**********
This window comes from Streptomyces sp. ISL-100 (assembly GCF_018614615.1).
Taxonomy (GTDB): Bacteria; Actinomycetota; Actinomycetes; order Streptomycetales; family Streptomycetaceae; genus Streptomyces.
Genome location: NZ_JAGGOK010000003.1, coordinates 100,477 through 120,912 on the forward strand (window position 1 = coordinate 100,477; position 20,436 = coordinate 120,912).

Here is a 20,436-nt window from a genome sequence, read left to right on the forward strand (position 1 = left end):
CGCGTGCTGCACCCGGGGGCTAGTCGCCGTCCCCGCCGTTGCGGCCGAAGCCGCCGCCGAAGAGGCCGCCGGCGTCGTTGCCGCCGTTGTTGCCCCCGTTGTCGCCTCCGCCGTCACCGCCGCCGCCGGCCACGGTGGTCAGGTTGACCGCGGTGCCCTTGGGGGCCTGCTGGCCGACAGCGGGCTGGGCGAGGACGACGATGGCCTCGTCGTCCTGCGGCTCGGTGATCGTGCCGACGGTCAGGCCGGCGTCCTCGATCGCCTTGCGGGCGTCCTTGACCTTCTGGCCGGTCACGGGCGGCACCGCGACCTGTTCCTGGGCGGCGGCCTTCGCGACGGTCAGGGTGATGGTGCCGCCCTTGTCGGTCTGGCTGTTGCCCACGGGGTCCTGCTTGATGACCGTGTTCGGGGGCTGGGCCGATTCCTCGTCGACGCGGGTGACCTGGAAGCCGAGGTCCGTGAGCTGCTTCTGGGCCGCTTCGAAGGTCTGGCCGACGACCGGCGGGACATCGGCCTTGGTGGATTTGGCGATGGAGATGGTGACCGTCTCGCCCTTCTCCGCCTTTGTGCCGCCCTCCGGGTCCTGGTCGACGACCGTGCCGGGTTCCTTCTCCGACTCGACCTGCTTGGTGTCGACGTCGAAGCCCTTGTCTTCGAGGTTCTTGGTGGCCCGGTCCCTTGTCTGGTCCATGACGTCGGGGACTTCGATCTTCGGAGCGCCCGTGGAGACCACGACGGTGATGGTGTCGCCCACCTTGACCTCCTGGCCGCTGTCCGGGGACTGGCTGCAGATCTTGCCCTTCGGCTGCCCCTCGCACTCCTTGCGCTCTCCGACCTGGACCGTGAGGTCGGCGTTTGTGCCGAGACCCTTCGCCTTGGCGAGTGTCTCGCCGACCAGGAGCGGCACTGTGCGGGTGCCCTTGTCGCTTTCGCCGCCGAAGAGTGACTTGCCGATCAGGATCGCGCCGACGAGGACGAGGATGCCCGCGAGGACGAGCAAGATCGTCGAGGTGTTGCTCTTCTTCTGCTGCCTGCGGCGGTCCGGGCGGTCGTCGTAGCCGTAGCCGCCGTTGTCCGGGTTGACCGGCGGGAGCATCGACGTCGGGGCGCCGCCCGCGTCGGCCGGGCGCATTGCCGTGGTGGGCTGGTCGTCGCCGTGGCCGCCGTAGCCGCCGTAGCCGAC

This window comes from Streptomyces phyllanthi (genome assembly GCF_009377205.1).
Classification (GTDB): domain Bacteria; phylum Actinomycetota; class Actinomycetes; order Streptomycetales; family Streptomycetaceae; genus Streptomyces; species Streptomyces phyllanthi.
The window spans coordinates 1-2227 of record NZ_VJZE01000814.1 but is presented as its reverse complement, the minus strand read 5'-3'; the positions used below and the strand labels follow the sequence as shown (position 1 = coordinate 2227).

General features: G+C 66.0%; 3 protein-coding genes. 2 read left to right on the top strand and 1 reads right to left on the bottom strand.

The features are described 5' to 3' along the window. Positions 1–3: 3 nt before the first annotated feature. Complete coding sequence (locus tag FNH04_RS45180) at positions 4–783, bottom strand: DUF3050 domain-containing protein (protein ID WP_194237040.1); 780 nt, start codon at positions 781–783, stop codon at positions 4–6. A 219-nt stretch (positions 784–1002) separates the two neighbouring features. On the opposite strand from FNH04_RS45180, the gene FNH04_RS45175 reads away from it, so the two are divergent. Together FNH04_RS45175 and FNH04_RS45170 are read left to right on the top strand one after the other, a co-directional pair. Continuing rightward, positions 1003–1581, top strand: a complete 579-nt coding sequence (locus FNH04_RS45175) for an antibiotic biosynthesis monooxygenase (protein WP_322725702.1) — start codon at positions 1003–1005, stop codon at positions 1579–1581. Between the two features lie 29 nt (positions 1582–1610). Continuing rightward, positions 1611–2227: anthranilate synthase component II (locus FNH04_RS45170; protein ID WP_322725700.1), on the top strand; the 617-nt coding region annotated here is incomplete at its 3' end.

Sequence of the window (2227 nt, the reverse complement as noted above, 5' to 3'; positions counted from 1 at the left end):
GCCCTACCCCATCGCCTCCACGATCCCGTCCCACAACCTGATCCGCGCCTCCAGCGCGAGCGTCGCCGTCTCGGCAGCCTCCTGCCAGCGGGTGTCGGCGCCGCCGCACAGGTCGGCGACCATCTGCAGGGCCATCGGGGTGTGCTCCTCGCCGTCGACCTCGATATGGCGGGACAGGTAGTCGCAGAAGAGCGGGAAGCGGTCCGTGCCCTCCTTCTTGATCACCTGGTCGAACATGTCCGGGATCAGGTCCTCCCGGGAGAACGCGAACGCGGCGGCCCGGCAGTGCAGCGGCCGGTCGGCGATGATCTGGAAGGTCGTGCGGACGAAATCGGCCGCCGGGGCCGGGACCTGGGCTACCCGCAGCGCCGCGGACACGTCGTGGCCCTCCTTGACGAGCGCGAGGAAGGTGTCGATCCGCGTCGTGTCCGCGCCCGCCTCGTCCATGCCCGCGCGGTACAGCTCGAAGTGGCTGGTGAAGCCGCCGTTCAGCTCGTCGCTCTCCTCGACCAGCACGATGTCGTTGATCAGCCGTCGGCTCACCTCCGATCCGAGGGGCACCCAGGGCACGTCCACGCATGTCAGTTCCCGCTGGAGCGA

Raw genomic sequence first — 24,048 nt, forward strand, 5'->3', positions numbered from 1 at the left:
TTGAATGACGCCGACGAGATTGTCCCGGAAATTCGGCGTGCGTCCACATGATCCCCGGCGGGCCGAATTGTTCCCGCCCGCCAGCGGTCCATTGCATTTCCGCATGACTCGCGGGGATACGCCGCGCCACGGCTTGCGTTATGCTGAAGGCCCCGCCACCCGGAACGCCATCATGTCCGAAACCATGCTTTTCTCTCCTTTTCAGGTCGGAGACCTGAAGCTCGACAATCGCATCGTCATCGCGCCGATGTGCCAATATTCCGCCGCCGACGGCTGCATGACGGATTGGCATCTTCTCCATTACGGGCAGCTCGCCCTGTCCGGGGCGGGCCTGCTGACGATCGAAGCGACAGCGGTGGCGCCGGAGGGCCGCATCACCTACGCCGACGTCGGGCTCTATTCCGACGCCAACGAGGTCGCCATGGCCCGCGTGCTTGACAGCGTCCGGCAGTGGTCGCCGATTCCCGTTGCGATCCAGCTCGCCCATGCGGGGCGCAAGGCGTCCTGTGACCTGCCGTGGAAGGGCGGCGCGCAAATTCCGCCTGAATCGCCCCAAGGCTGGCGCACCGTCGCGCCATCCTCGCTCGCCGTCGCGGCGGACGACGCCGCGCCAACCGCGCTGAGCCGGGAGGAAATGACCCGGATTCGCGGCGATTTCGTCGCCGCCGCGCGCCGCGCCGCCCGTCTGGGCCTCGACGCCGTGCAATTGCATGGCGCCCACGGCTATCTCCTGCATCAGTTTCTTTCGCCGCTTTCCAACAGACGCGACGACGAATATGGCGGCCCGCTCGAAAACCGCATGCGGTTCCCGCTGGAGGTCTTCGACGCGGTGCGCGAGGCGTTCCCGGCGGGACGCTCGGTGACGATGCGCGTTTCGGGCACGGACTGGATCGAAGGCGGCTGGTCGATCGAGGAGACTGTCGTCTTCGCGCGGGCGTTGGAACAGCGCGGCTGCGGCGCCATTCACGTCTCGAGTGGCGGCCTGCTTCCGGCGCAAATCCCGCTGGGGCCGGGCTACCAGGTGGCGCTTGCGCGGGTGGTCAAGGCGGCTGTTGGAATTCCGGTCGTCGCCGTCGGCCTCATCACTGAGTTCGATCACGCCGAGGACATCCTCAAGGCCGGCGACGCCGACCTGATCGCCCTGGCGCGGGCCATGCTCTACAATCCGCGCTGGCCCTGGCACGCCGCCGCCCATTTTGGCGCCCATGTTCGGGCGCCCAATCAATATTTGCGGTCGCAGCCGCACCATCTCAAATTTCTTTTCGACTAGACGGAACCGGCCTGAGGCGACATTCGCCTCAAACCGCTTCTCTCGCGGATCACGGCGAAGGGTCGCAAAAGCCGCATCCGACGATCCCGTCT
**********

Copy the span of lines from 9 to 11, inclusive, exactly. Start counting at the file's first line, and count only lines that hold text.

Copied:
General features: G+C 66.0%; 3 protein-coding genes. 2 read left to right on the top strand and 1 reads right to left on the bottom strand.

The features are described 5' to 3' along the window. Positions 1–3: 3 nt before the first annotated feature. Complete coding sequence (locus tag FNH04_RS45180) at positions 4–783, bottom strand: DUF3050 domain-containing protein (protein ID WP_194237040.1); 780 nt, start codon at positions 781–783, stop codon at positions 4–6. A 219-nt stretch (positions 784–1002) separates the two neighbouring features. On the opposite strand from FNH04_RS45180, the gene FNH04_RS45175 reads away from it, so the two are divergent. Together FNH04_RS45175 and FNH04_RS45170 are read left to right on the top strand one after the other, a co-directional pair. Continuing rightward, positions 1003–1581, top strand: a complete 579-nt coding sequence (locus FNH04_RS45175) for an antibiotic biosynthesis monooxygenase (protein WP_322725702.1) — start codon at positions 1003–1005, stop codon at positions 1579–1581. Between the two features lie 29 nt (positions 1582–1610). Continuing rightward, positions 1611–2227: anthranilate synthase component II (locus FNH04_RS45170; protein ID WP_322725700.1), on the top strand; the 617-nt coding region annotated here is incomplete at its 3' end.

Sequence of the window (2227 nt, the reverse complement as noted above, 5' to 3'; positions counted from 1 at the left end):